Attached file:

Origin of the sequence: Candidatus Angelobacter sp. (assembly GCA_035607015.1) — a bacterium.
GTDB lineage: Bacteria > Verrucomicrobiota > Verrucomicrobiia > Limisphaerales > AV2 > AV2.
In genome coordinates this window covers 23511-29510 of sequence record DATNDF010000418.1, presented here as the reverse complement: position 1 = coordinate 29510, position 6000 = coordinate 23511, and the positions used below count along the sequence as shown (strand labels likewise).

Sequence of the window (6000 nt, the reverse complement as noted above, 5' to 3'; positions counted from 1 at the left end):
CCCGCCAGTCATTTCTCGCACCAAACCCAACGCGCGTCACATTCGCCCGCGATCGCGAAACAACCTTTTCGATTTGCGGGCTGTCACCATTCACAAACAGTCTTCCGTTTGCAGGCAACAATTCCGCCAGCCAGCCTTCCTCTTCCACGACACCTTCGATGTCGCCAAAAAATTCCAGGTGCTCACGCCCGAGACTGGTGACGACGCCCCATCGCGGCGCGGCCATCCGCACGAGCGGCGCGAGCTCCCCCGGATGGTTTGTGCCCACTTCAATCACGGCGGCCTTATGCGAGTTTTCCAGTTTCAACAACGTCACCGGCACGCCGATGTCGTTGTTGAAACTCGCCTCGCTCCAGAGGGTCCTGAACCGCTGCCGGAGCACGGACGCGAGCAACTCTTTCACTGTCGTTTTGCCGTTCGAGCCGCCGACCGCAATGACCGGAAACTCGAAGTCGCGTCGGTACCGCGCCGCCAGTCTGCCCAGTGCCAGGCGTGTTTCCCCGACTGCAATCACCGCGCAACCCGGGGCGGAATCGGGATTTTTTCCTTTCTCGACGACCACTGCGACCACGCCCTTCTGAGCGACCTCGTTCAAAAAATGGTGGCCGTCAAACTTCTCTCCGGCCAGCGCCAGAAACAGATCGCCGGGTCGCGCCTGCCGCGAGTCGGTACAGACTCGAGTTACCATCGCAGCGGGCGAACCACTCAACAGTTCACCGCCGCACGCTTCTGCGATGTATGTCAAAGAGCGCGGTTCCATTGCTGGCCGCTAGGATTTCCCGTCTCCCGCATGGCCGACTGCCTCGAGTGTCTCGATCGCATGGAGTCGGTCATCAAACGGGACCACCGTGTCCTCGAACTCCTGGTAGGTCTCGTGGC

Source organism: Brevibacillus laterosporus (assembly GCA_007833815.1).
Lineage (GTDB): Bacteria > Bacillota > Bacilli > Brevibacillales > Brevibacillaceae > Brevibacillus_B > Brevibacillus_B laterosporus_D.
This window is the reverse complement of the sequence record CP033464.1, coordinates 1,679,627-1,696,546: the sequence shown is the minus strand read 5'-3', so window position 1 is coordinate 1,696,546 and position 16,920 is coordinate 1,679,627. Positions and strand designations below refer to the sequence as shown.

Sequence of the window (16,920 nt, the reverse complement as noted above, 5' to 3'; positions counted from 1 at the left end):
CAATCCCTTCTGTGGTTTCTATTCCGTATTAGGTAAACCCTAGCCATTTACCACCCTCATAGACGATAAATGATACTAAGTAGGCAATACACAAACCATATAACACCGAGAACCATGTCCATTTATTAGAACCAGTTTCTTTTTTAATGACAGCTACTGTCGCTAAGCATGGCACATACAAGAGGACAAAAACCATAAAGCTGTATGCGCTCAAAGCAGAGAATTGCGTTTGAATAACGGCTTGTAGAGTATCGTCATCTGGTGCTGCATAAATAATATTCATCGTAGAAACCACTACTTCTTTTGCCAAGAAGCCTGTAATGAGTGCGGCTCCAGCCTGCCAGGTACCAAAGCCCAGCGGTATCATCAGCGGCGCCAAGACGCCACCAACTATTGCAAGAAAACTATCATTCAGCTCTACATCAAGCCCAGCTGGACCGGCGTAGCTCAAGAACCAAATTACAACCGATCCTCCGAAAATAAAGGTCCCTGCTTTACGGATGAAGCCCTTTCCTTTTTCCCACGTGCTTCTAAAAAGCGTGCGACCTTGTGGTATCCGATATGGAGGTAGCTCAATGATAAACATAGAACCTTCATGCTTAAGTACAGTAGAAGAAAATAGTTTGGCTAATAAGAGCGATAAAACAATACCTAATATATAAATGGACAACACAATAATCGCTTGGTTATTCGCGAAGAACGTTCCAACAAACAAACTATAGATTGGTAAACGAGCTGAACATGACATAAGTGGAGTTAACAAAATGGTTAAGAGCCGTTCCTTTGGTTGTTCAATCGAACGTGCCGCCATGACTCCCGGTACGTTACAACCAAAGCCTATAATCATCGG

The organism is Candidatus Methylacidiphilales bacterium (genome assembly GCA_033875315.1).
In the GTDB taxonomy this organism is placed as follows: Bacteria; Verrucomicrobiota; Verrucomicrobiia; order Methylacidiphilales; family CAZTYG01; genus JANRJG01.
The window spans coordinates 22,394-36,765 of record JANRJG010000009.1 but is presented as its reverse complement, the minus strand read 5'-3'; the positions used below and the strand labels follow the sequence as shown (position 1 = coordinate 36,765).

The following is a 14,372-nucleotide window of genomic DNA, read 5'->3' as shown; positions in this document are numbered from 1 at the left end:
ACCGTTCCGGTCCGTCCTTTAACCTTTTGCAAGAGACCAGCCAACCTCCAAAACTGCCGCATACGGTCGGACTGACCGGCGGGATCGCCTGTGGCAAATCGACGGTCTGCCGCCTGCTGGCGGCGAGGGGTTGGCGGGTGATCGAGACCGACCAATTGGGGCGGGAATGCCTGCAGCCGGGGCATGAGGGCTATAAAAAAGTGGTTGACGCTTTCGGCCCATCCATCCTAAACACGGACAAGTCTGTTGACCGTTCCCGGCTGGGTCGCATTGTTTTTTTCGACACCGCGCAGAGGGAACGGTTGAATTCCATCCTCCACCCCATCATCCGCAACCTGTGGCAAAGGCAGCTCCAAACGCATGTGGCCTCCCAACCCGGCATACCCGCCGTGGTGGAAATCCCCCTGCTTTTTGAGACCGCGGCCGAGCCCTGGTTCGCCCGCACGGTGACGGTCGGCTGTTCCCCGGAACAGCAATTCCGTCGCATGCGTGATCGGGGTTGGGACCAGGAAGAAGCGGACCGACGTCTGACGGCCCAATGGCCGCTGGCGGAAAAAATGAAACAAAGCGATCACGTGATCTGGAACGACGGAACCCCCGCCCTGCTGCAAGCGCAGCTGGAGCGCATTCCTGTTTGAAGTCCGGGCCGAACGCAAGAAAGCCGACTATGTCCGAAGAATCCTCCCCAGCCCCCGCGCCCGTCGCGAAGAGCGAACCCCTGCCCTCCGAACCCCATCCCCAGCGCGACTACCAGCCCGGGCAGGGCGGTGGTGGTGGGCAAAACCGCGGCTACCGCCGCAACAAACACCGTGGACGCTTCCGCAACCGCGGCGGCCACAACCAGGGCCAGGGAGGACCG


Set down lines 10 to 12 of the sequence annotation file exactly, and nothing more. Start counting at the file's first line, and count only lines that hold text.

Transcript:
CAATCCCTTCTGTGGTTTCTATTCCGTATTAGGTAAACCCTAGCCATTTACCACCCTCATAGACGATAAATGATACTAAGTAGGCAATACACAAACCATATAACACCGAGAACCATGTCCATTTATTAGAACCAGTTTCTTTTTTAATGACAGCTACTGTCGCTAAGCATGGCACATACAAGAGGACAAAAACCATAAAGCTGTATGCGCTCAAAGCAGAGAATTGCGTTTGAATAACGGCTTGTAGAGTATCGTCATCTGGTGCTGCATAAATAATATTCATCGTAGAAACCACTACTTCTTTTGCCAAGAAGCCTGTAATGAGTGCGGCTCCAGCCTGCCAGGTACCAAAGCCCAGCGGTATCATCAGCGGCGCCAAGACGCCACCAACTATTGCAAGAAAACTATCATTCAGCTCTACATCAAGCCCAGCTGGACCGGCGTAGCTCAAGAACCAAATTACAACCGATCCTCCGAAAATAAAGGTCCCTGCTTTACGGATGAAGCCCTTTCCTTTTTCCCACGTGCTTCTAAAAAGCGTGCGACCTTGTGGTATCCGATATGGAGGTAGCTCAATGATAAACATAGAACCTTCATGCTTAAGTACAGTAGAAGAAAATAGTTTGGCTAATAAGAGCGATAAAACAATACCTAATATATAAATGGACAACACAATAATCGCTTGGTTATTCGCGAAGAACGTTCCAACAAACAAACTATAGATTGGTAAACGAGCTGAACATGACATAAGTGGAGTTAACAAAATGGTTAAGAGCCGTTCCTTTGGTTGTTCAATCGAACGTGCCGCCATGACTCCCGGTACGTTACAACCAAAGCCTATAATCATCGG

The organism is Candidatus Methylacidiphilales bacterium (genome assembly GCA_033875315.1).
In the GTDB taxonomy this organism is placed as follows: Bacteria; Verrucomicrobiota; Verrucomicrobiia; order Methylacidiphilales; family CAZTYG01; genus JANRJG01.